(A) A simple plasmonic sensing geometry, consisting of a gold nanosphere on a glass substrate. The system is excited by a linearly polarized electromagnetic wave with electric field vector E and wave vector k. (B) Calculated energy density of the electric field for the described sensing geometry. The dielectric functions of the sphere and the environment are given by εAu and εenv=(nenv)2, respectively. (C) Exemplary scattering spectra for the plasmonic system. The optical response follows a Lorentzian lineshape with clearly defined resonance wavelength λ and full width at half maximum (FWHM). Upon change of the refractive index in the environment by some (generally complex) value Δn, the resonance undergoes a wavelength shift Δλ. The sensitivity of the system is then given as Sλ/Δn, and can be normalized with the FWHM to obtain the figure of merit FOM=S/FWHM.

The greatly enhanced electromagnetic fields at the surface of a resonant plasmonic structure allow for the probing of minute changes in the surrounding environment. Due to the evanescent nature of the fields, the sensing volume of plasmonic nanostructures is only marginally larger than the structures themselves, making them ideal local probes for neighboring changes in a medium (Figure 1B). Consequently, plasmonic probes are especially relevant for monitoring of chemical or catalytic reactions, where the reaction efficiency can crucially depend on localized changes in reagent concentration or catalyst morphology.

In order to quantify the sensing performance of a plasmonic system, we can consider its refractive index sensitivity S, defined as the peak shift in nanometers of the plasmonic resonance per refractive index unit (RIU). However, since the final accuracy of the peak tracking depends both on the magnitude of the peak shift and on the resonance linewidth, a more suitable choice for plasmonic systems is the figure of merit (FOM), obtained by dividing the refractive index sensitivity by the full width at half maximum (FWHM) of the resonance (Figure 1C).

Thus, there are two key approaches for optimizing the figure of merit in a plasmonic sensing geometry: reducing the resonance linewidth (or FWHM), and increasing the peak shift by boosting the local field-enhancement. In general, plasmon oscillations in nanoparticles experience damping arising from two contributions: intrinsic damping due to electron-electron collisions and impurity scattering in the metal, as well as radiation damping due to the direct decay of the collective oscillations into photons. Utilizing noble metals for the resonant nanoparticles helps to reduce intrinsic damping. However, radiation damping, which constitutes the dominating effect for particles larger than a few tens of nanometers, cannot easily be overcome in simple plasmonic systems [14, 15].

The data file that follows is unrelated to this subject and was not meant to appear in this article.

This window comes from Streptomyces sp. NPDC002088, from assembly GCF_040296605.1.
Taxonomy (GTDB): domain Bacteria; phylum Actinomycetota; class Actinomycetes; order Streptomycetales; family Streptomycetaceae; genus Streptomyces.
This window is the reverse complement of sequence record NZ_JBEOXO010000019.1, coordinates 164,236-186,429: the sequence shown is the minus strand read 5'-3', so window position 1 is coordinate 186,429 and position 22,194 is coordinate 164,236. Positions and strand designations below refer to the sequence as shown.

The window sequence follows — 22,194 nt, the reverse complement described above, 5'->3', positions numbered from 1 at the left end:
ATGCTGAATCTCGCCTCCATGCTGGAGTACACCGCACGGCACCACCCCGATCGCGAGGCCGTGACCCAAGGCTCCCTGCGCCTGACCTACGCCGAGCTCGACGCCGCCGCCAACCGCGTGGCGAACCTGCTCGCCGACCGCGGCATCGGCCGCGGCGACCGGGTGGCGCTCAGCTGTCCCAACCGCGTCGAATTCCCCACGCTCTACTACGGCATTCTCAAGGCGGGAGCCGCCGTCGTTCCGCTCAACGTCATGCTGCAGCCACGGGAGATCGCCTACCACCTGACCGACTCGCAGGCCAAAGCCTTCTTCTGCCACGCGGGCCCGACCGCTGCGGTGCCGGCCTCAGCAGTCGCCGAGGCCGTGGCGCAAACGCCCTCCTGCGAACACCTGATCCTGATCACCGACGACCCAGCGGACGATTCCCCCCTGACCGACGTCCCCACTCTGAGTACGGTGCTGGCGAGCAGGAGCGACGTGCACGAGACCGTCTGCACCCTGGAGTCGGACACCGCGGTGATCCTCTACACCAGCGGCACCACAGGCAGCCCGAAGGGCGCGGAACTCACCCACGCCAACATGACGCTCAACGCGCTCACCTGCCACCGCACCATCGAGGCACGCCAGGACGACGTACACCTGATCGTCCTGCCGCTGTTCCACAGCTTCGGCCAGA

By arranging multiple plasmonic particles into a defined geometry, coupling effects may happen and can significantly reduce the linewidth of the plasmonic resonance [16]. One way to achieve this is to couple a broad dipolar plasmonic resonance to a spectrally narrow quadrupolar mode, which cannot be excited from the far-field. The coupling of two such modes can lead to a narrow spectral feature in the otherwise broad dipolar lineshape, a behavior known as the plasmonic analogue of electromagnetically induced transparency (EIT). Due to its reduced linewidth, this distinctive asymmetric lineshape (also referred to as a Fano resonance) exhibits a greatly increased FOM compared to simple dipolar plasmonic structures in the same spectral range [17–19].

In order to increase the electromagnetic field-enhancement, plasmonics has taken cues from classical antenna theory. In triangular “bowtie” nanoparticle geometries, the electromagnetic fields can be enhanced and concentrated at the tips of the structure. By utilizing complex Yagi-Uda antenna designs on the nanoscale, efficient and directed energy transfer between the far-field and the near-field can be realized [20, 21]. Using the coupling between, e.g., two rod-type nanoantennas can further enhance the near-fields compared to single antenna elements. When decreasing the distance between the two rods, the electromagnetic fields can be confined to a progressively smaller volume, leading to extremely high enhancement factors, only limited by fabrication tolerances and quantum mechanical tunneling effects below sub-1-nm gaps [22–24].